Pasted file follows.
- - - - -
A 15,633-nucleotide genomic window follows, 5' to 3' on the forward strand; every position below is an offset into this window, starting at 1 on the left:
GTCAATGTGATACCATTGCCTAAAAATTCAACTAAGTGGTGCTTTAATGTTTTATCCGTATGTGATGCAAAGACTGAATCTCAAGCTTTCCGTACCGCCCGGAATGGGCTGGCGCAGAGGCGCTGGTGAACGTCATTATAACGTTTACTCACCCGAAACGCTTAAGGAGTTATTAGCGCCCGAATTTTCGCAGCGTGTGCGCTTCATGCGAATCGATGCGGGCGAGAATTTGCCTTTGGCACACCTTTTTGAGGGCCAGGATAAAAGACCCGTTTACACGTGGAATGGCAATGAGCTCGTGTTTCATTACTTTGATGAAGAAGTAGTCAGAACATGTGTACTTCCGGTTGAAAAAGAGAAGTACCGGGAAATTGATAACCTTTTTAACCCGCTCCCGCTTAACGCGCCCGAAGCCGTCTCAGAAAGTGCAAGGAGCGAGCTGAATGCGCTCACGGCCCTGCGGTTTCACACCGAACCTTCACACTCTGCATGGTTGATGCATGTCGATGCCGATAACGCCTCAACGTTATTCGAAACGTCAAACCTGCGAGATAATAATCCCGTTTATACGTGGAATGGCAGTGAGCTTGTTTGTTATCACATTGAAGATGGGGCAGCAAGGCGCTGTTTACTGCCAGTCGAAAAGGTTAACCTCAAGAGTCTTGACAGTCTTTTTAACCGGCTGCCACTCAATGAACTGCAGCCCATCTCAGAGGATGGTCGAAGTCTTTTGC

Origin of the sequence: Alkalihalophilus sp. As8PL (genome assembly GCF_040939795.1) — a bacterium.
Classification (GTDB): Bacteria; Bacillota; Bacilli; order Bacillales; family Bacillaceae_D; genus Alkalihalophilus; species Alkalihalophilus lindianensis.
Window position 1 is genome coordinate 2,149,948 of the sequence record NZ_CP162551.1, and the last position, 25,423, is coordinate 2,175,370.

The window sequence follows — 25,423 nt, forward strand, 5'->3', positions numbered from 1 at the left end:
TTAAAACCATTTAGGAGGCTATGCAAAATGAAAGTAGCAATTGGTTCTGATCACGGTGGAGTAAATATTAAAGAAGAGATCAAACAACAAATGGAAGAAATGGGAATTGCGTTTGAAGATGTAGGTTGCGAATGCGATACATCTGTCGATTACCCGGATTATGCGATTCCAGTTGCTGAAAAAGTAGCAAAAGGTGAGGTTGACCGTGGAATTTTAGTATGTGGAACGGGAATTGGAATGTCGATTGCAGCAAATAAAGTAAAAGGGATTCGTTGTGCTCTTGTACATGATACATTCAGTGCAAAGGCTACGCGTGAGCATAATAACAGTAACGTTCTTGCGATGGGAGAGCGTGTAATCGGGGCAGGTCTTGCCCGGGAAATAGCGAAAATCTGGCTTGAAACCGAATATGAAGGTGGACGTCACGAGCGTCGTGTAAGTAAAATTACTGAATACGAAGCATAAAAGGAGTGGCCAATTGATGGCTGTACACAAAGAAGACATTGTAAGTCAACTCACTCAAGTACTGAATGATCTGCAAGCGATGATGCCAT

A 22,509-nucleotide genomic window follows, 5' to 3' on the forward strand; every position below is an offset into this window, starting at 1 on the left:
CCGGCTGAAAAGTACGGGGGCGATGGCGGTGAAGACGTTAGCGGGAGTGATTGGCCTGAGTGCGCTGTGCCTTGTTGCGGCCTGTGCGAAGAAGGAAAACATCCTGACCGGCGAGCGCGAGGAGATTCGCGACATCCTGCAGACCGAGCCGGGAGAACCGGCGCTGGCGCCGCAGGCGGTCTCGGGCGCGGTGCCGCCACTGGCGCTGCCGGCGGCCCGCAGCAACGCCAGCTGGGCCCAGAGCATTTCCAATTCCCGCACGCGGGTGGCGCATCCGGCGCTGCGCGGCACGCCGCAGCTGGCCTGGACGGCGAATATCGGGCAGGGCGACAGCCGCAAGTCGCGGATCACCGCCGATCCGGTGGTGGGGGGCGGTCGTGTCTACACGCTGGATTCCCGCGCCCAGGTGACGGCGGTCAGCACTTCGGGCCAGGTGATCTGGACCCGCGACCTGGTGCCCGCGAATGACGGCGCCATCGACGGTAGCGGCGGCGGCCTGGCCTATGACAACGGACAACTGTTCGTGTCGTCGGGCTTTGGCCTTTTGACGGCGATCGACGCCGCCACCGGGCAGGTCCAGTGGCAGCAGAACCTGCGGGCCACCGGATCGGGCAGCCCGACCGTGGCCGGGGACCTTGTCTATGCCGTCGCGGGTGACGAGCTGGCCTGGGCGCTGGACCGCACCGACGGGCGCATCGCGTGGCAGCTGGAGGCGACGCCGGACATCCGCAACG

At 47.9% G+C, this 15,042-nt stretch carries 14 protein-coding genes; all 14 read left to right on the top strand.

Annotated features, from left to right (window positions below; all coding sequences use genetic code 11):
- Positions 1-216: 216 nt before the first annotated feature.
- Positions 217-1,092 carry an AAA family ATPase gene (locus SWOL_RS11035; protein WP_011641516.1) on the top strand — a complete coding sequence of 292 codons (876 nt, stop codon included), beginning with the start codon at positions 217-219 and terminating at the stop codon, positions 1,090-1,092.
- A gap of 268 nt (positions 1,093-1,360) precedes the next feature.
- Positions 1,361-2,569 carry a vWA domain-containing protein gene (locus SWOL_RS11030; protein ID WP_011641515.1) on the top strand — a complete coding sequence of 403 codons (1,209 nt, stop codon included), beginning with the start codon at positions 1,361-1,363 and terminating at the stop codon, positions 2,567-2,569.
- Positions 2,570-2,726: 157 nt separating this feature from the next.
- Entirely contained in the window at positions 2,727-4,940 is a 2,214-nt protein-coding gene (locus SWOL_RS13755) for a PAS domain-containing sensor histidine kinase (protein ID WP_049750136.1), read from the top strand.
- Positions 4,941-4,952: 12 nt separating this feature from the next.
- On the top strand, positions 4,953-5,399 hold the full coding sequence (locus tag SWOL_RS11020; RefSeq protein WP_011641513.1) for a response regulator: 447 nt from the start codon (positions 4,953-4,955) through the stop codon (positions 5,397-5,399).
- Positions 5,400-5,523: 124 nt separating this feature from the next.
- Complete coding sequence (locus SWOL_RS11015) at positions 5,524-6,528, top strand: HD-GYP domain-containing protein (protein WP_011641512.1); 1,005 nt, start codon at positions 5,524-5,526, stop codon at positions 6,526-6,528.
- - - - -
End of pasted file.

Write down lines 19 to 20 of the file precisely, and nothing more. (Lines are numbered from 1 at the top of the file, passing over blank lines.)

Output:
- On the top strand, positions 4,953-5,399 hold the full coding sequence (locus tag SWOL_RS11020; RefSeq protein WP_011641513.1) for a response regulator: 447 nt from the start codon (positions 4,953-4,955) through the stop codon (positions 5,397-5,399).
- Positions 5,400-5,523: 124 nt separating this feature from the next.